The Tennessee Higher Education Commission has awarded a $91,940 Tennessee Promise Forward grant to Roane State Community College to develop and expand innovative student success and retention programs.
Through the grant, Roane State will work to enable more Tennessee Promise students to earn a post-secondary credential, a press release said.
“Across our state’s community colleges, great work is being done to ensure that the students who begin college with the Tennessee Promise go on to earn a credential,” said Mike Krause, executive director of Tennessee Higher Education Commission, or THEC. “Tennessee Promise Forward grants provide community colleges with the opportunity to expand successful programs and develop innovative student supports. From parent engagement pilots to service learning, THEC is excited to see the impact that this year’s Tennessee Promise Forward grants have on student success.”
Roane State officials plan to develop a parent portal through CampusESP, an all-in-one platform for parent communication and community-building. Although many colleges and universities utilize this platform, its use to promote parent engagement in a community college setting is innovative, the press release said. Only one other community college, Delaware County Community College, currently uses the platform.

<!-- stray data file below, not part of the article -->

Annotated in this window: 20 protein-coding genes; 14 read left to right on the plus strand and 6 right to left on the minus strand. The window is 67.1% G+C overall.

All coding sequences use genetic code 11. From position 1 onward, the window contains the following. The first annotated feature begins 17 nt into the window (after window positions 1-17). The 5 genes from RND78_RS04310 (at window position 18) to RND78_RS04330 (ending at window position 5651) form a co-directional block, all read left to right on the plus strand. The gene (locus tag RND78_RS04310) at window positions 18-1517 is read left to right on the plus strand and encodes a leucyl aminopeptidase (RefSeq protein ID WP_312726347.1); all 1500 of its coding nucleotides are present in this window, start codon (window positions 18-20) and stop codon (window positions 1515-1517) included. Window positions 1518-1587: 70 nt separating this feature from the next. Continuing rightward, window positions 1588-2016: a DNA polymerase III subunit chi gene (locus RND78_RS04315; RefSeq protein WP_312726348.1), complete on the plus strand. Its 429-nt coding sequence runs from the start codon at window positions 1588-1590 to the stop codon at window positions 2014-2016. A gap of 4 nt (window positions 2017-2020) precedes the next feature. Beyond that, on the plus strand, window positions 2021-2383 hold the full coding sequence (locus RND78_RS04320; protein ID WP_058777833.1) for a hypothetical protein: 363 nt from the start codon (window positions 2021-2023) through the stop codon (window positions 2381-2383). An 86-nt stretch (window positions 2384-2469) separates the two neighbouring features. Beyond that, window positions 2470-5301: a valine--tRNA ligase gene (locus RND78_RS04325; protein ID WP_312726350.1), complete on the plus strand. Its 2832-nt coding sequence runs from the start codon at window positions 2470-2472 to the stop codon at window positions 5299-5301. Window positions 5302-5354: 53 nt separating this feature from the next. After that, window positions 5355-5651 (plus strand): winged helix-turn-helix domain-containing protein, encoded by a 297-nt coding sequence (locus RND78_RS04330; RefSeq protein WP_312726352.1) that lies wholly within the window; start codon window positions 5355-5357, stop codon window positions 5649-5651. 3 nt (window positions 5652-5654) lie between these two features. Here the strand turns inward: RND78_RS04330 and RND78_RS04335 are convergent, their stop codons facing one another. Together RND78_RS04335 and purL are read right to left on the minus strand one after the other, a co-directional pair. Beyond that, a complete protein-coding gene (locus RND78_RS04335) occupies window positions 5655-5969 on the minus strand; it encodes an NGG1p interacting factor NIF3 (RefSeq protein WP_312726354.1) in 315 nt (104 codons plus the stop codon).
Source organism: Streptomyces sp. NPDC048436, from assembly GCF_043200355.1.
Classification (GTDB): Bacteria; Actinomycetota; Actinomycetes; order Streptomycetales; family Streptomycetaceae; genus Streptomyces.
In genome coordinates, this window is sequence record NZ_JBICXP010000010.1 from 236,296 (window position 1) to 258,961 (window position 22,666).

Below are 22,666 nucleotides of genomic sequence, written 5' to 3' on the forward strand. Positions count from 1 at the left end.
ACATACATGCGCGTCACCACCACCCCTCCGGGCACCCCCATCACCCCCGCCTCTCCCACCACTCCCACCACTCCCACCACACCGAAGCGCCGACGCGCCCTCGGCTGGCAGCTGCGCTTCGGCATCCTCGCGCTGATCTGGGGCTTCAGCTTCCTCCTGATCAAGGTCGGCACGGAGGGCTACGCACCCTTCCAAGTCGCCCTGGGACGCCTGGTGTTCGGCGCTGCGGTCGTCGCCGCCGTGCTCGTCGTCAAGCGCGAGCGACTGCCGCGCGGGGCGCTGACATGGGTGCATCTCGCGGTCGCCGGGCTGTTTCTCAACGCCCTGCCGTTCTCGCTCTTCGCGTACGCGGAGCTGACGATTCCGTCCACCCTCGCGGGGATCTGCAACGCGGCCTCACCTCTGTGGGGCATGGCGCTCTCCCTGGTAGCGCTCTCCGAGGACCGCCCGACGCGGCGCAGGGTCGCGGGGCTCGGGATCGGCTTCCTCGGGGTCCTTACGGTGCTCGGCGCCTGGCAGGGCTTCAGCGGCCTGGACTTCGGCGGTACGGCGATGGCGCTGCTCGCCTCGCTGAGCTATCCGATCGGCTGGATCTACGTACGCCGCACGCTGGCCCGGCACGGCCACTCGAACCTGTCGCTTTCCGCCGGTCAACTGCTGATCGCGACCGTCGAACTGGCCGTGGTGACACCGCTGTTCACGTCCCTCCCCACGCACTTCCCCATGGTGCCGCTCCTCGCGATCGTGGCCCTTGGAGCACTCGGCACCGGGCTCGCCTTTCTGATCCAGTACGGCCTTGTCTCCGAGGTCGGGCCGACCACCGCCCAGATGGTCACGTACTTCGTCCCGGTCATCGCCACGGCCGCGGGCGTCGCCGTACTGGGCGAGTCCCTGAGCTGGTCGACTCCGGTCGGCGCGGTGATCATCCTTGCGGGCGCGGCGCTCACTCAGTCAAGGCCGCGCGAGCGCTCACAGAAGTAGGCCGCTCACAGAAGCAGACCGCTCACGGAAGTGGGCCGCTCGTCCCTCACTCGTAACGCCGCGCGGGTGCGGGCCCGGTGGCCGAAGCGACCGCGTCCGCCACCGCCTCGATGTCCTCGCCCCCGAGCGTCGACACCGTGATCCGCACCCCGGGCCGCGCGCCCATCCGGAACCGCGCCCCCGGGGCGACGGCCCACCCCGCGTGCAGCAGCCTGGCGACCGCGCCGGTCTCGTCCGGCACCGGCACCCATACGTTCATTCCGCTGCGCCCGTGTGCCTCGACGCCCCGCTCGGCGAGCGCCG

Through the portal, parents will be able to view general and student-specific information that the student has consented to share with parents. For example, if a student has consented to share financial aid information but not academic information such as course grades, parents will only have the option to view financial aid details.
Features of CampusESP include automated newsletters, analytics including content usage and email open rates, and a Facebook-like social media component for parents to communicate with each other and college staff. In addition to this social media component, the software will allow college staff to send emails and text messages to parents.
The Tennessee Promise Forward grant program began in 2015 with the goal of retaining Tennessee Promise students at community colleges. The program was initially funded through a College Access Challenge Grant from the U.S. Department of Education and received a non-recurring allocation in the 2017-18 state budget due to positive results in years one and two. The institutions were chosen through a competitive application process and the Tennessee Promise Forward grants are administered by THEC.
This press release was submitted by Owen Driskill.